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“Ten years, John. You can understand my concern.”

John heaves a sigh. He can already picture the conversation that will inevitably take place once Mycroft’s sleek Mercedes deposits him back at the flat.

Mycroft stands, offers a hand; John stands, shakes it.

“I can’t promise anything. But you’re right. Ten years is a long time.”

“He’ll listen to you,” Mycroft says, with a silky note of finality. Anthea -- well, today her name is Emmeline -- is waiting at the door.

“Your optimism is refreshing, Mycroft,” John says over his shoulder, and wonders how he’s going to convince Sherlock that it is, in fact, a good idea to visit a doctor for a physical more than once a decade.

* * *

“We know literally dozens of doctors, Sherlock.”

This is not what John expected. John expected an argument, likely a futile one. He expected to text Mycroft later in the evening to report a total failure.

What John did not expect was that Sherlock would actually agree to have a physical exam without much protest, waving it aside as if it were a request to borrow a laptop or buy milk. He also did not expect that Sherlock would demand a particular doctor for the job, and only one particular doctor at that.

“Yes, and most other doctors are idiots,” Sherlock is saying. “Why, exactly, do you think I haven’t had an exam in years? I don’t expect a run-of-the-mill physician would possess even half my knowledge of the human body. My time is valuable. Why waste it seeking an amateur’s opinion on my health?”

John clenches his jaw. “Sherlock, you do realize you just insulted most of my colleagues, not to mention my entire profession -- “

“I’ve agreed to an exam. Why should it matter to you if I specify the terms?”

“Because I can’t examine you, Sherlock!”

“Why on earth not?”

John rubs his forehead. “You’re my -- best mate, you know that, and I’d have to -- you know what goes on in a physical exam, and I’m not sure I’m comfortable -- “

“You’re a doctor.” Sherlock seems utterly unperturbed by John’s increased agitation. “You are, by your own admission, a very good doctor. I’ve observed you for a long time and I must agree. I trust both your skill and judgement. I know you to have the ability to be impartial when it comes to medicine, because I’ve observed that as well. You’ve treated my injuries in the past. I believe you would treat me as you would any other patient in an exam room, would you not?”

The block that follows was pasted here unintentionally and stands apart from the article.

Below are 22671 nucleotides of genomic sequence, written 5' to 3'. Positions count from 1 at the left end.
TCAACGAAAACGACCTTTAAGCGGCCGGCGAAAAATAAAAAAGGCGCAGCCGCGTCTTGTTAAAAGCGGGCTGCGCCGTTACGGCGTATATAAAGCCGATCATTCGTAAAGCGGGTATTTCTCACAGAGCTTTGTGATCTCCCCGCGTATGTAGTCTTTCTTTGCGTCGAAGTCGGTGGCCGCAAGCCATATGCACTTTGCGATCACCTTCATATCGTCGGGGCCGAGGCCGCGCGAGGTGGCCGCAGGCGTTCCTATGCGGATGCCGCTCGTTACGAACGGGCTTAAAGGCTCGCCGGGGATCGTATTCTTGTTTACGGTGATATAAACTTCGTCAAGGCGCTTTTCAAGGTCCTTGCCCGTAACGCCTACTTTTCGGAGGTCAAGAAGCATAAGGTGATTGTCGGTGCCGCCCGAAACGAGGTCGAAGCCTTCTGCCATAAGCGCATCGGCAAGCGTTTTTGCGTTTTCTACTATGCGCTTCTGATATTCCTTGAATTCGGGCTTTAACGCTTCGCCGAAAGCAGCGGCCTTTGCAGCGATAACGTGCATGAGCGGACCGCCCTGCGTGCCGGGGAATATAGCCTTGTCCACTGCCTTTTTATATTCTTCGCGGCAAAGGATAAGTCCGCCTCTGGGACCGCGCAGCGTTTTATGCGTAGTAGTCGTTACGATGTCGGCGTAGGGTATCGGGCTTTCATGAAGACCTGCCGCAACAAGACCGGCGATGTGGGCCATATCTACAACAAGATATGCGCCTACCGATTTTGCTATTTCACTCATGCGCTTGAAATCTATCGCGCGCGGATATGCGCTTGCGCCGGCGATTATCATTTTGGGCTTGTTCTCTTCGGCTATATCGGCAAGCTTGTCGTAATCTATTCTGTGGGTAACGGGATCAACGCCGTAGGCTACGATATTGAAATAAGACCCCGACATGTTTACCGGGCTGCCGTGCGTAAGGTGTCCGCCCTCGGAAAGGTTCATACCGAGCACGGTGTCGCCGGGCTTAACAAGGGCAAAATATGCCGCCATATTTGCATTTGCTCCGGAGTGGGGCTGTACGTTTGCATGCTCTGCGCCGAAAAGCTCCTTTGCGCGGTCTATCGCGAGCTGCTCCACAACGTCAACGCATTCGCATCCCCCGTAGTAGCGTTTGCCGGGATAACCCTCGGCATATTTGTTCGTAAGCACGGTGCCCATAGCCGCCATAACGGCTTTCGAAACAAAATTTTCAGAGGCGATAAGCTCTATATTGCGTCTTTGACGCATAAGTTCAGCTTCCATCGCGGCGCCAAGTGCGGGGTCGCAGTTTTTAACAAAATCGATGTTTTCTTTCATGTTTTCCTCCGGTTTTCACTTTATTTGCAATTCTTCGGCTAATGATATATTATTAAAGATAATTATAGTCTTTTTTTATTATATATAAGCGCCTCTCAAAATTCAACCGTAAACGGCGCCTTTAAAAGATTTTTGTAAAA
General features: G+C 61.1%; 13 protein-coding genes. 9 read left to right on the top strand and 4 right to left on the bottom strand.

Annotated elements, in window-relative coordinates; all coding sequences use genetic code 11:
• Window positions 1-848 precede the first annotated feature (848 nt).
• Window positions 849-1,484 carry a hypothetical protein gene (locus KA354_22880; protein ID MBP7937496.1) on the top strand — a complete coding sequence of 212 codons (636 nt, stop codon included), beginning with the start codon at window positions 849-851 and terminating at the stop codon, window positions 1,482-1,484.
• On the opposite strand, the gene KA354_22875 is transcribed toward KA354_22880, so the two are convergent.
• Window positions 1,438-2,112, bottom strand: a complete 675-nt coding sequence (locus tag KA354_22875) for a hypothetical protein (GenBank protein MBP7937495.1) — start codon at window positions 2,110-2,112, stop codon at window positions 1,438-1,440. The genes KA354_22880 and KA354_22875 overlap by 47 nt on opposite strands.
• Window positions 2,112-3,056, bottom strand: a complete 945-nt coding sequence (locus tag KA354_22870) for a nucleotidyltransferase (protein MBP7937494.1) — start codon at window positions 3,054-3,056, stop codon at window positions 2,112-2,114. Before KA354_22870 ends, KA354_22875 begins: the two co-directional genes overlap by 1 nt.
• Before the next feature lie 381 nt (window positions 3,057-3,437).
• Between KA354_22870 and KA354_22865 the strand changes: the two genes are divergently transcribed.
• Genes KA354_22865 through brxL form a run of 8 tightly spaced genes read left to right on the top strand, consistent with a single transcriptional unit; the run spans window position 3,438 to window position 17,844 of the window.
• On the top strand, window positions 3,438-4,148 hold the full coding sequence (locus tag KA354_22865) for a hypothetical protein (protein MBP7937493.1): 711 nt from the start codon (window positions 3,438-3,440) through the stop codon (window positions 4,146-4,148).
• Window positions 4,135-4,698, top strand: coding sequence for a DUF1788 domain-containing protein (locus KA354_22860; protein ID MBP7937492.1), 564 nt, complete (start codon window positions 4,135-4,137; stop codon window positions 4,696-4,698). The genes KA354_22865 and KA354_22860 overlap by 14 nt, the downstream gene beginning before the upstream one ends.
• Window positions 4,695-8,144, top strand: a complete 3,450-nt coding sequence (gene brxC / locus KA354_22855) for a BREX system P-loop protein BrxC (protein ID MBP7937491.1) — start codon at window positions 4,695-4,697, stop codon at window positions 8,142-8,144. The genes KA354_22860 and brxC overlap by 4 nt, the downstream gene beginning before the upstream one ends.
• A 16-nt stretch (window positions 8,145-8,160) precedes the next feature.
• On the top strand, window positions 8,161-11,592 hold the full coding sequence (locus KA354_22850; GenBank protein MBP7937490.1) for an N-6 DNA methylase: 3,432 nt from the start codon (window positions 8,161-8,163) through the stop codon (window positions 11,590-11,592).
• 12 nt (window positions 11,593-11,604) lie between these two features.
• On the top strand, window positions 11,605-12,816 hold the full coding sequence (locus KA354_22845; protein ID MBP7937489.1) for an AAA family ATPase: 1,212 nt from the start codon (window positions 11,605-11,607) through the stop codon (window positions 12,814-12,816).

John sighs. “Yes, of course, but that’s not the issue, I don’t want -- “

“Tell Mycroft you’ll be performing my exam at St. Bart’s, tomorrow morning. That should suit him well enough,” Sherlock says, opening the day’s paper. “Yes, of course I know it was Mycroft. And tell him it’s his Christmas present. I do hate purchasing gifts.”

* * *

John motions to the scale in the corner, businesslike. “Right, this’ll be quick. Just your pants on, we’ll get your vitals. If you want, I can leave while you --”

“No need.” Sherlock’s stripping to bare skin, sliding off his dark wool trousers and handing them unceremoniously to John. This is both awkward and strangely comfortable at the same time. They are flatmates, after all, but somewhere along the line they’ve carved out a deep well of familiarity that John finds both reassuring and unsettling. In Afghanistan, John was accustomed to seeing his army mates in various states of undress, but that was a regular part of the day; this is, as with most things Sherlock, an anomaly.

Sherlock’s holding out a tailored, crisp shirt, looking impatient. He’s long-limbed, vulnerable; all pure naked planes of smooth, pale skin, long hands and long, flexed toes, gooseflesh rising on his bare arms. Black boxers.

John’s used to bare-chested Sherlock, fresh out of the shower; flashes of flesh are fairly normal in their routine, but this -- all of Sherlock -- is new. Stripped of a tailored shirt and trousers in a cold exam room, Sherlock looks... undeniably real. John so often forgets that his flatmate’s otherworldly, alien brain is housed in a perfectly human package.

Actually, a perfect human package, in John’s opinion.

John feels himself flush, clears his throat. He deposits Sherlock’s clothing over the back of a chair. “Right, okay. Ruler’s against the wall.”

Sherlock steps back to the wall, all ribs and wiry muscle, chest rising and falling as he watches John reach up above his head to read the ruler. “Six feet, one-half inch,” Sherlock says. “I could’ve told you that. I fail to see the point in this.”